and once steamed vegetables with coconut oil to see what it would taste like. I was not sure about the changes but within a week of going back to the regular diet, all things started to flare up again.
I took some of the things that Robb Wolf commented on and adjusted them for me. We can't live exactly as they did because we do not know for a fact what they ate, but his book did teach me that I can choose better eating habits. If I do have a predisposition or tendency to develop autoimmune reactions, avoiding certain things that can cause flare ups do no bother me. Especially since those things are not among my favorite foods anyway. The interesting addition to this, is that while adopting the Paleo from Robb Wolf and recipes along with what he indicated, I lost 15 pounds in 1 month and started feeling more vibrant, without ever working out. I am starting a tai chi and yoga regimen to work my heart out. I might also incorporate an hour walk per day to enjoy fresh sunlight.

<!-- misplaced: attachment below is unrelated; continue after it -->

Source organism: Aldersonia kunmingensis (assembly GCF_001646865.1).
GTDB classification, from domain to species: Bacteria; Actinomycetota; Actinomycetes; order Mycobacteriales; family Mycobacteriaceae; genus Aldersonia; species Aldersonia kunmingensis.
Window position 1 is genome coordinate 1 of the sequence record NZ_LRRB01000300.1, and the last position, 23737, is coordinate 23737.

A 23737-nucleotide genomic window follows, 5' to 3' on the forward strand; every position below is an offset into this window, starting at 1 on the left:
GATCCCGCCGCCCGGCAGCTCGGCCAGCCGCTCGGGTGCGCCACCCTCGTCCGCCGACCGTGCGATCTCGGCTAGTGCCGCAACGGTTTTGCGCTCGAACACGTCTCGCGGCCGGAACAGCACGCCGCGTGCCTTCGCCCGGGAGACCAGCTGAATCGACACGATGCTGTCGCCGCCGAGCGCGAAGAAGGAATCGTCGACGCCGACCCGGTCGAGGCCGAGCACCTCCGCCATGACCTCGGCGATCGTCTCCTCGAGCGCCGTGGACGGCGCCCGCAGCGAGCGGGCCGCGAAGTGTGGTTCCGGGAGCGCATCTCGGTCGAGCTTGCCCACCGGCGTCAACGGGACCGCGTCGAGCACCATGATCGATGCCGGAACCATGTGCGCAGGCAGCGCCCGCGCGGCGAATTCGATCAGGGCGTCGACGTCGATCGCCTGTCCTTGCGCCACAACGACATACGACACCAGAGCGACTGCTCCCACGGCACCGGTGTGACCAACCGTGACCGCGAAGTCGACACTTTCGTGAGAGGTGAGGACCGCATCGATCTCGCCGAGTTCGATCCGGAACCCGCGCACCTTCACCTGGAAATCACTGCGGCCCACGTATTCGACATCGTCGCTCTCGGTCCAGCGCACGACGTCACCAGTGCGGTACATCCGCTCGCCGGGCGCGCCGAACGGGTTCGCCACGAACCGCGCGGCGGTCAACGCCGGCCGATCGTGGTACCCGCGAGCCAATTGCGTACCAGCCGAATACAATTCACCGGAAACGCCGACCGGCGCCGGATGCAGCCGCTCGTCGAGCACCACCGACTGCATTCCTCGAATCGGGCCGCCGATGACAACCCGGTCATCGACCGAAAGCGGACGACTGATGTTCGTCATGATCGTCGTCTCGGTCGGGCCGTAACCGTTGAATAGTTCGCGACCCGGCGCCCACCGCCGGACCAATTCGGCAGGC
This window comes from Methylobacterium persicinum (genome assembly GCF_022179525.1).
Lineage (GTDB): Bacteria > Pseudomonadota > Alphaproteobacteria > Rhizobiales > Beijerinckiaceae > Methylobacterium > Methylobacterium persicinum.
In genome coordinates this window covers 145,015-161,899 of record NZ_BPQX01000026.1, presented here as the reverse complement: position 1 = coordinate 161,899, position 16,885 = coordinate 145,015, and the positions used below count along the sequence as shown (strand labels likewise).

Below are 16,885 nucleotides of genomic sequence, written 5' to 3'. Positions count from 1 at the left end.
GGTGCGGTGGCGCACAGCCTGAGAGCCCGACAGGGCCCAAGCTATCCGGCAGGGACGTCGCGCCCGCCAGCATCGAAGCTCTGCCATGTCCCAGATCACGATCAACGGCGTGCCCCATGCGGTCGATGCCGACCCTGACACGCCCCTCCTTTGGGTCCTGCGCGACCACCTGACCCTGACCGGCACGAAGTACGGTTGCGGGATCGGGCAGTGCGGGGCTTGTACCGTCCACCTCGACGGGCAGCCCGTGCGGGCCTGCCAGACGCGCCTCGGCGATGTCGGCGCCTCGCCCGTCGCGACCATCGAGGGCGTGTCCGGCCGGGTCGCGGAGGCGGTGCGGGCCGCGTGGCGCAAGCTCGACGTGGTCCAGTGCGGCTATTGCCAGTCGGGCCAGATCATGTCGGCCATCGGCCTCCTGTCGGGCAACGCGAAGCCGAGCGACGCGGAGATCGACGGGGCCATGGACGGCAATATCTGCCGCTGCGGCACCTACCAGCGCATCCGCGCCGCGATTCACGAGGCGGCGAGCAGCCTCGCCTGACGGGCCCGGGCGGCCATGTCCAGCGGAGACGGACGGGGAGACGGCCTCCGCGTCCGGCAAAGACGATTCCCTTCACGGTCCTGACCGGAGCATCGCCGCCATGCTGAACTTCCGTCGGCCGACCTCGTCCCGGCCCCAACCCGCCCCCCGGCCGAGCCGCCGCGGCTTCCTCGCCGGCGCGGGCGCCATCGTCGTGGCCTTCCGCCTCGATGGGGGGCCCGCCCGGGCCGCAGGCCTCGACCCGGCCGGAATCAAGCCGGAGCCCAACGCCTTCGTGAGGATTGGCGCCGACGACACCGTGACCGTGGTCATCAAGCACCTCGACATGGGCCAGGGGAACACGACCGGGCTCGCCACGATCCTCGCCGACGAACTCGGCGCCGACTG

In truth, I did not want a new diet or fad that I would feel pressured to adhere to or one that I would be looking for exits from. I found one in Paleo without a rigidity but a more beneficial output. What is healthy today will be unhealthy tomorrow. I don't need fats to that extent nor cook with it. I'll get it from the meats preferably and eat healthier. I do like coconut oil taste because I like coconuts but I do use it sparingly. Robb Wolf's book made me reappraise what I was using in foods, from butter to vegetable oils, etc. I will keep his advice on foods to avoid to reduce allergic reactions and I will adjust the rest to suit my needs. Even if it takes me a while to get to my target. As long as I get there healthily, and without medication or stress, I will be happy.